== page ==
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    State receives 80 complaints from Mount Ida students

    Mount Ida College in Newton.
    Craig F. Walker/Globe Staff
    Mount Ida College in Newton.

    State higher education officials have received about 80 complaints from angry Mount Ida College students and their families reeling in the wake of the news that their school will close next month, according to Carlos Santiago, commissioner of the Department of Higher Education.

    Santiago met with Mount Ida leaders Thursday to discuss the school’s closure plans after its surprise announcement two weeks ago that it will close next month.

    The Board of Higher Education has also scheduled a public meeting on Tuesday morning and invited families to air their concerns, Santiago said. The commissioner said he also asked college officials to return for another private meeting next week. The department has jurisdiction to review and approve the closure plans.

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    “We see progress in the information they provided. It’s far from complete, but we think it’s a good faith effort on their part to answer our questions,” Santiago told reporters after the meeting.

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    Amy Nagy, a spokeswoman for Mount Ida, said college officials found the meeting productive.

    Mount Ida plans to sell its campus to the University of Massachusetts Amherst, which has said it will house students there and perhaps run online and executive education programs on the 72-acre parcel in Newton. Santiago also said the state would need to approve any new academic programs that UMass opens there.

    Santiago reiterated that he found out about the school’s closure through the press. Colleges are required to submit plans for closure to the department ahead of closure.

    The abrupt announcement has caused mayhem for Mount Ida students. Santiago said the department is focused on helping students to find places to transfer and ensuring that the many schools and programs volunteering to take them are legitimate and approved by the state.

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    UMass announced earlier this week that it plans to take over the school’s veterinary technology and dental hygiene programs. That plan, for example, would need approval from the Board of Higher Education.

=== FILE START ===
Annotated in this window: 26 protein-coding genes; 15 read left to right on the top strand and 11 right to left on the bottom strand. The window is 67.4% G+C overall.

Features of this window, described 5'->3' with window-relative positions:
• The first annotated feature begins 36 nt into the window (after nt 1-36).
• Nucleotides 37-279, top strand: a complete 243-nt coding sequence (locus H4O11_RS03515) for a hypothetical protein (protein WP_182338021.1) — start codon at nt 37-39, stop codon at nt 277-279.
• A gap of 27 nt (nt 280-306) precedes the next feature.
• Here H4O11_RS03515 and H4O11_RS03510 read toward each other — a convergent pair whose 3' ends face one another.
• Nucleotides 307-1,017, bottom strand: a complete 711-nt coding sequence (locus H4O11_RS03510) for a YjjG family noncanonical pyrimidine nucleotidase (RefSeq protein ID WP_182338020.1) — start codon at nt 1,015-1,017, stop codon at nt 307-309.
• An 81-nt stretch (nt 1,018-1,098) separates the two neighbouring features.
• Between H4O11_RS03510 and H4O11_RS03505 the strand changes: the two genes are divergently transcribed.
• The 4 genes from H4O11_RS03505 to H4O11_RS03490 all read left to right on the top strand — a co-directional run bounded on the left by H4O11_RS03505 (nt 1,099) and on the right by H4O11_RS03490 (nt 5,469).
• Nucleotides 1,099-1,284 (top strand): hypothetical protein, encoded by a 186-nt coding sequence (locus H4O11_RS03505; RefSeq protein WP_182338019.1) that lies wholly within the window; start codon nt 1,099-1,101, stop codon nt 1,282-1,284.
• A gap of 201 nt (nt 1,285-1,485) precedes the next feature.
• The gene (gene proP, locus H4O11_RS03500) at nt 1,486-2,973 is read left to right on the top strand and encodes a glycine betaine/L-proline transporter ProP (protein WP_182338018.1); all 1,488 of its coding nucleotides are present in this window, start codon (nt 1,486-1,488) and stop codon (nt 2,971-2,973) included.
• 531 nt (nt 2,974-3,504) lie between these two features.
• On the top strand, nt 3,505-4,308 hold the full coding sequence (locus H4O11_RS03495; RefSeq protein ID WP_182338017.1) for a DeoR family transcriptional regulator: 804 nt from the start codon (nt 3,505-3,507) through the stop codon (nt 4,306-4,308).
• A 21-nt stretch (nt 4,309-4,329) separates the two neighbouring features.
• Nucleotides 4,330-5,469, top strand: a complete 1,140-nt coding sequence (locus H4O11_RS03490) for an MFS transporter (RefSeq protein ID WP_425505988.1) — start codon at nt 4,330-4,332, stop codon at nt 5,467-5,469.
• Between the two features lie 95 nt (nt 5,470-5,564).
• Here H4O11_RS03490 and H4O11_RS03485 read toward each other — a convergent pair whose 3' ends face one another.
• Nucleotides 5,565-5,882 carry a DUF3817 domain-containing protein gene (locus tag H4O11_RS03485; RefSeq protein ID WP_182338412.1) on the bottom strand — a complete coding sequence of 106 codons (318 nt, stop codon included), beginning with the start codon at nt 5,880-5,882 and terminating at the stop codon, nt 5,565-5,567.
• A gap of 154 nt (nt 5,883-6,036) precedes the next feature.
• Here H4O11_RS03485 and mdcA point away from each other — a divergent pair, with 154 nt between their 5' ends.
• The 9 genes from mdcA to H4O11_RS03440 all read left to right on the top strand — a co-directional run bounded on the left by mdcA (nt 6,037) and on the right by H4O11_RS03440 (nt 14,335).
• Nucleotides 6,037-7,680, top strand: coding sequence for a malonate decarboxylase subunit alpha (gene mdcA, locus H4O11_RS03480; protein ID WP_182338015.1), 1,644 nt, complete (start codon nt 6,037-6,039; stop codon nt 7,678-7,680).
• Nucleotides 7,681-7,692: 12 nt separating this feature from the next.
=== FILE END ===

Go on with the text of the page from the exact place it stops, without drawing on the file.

Santiago said his department is willing to work on all this as quickly as possible so students can have a plan for the fall. He said he is especially concerned about students whom Mount Ida admitted for the fall and now are trying to find new schools.

    UMass has said Mount Ida students in good academic standing will be offered automatic admission to UMass Dartmouth. Santiago, however, said his goal is for students to have options for where to transfer.

    “No one campus or institution has a monopoly on where these students are going to go,” he said.

    Santiago shied away from questions about the anger the purchase has caused among UMass Boston students and faculty, who feel slighted because Amherst made the purchase while the Boston campus struggles. He also declined to discuss whether the Amherst purchase was a wise move for the state university system.

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    Santiago said he made several requests of Mount Ida. He asked that transfer advisers stay on campus until the end of the calendar year, to help students find new homes.

    “We can help the students most by providing the correct information so they can make informed decisions,” Santiago said.

    Laura Krantz can be reached at laura.krantz@globe.com. Follow her on Twitter @laurakrantz.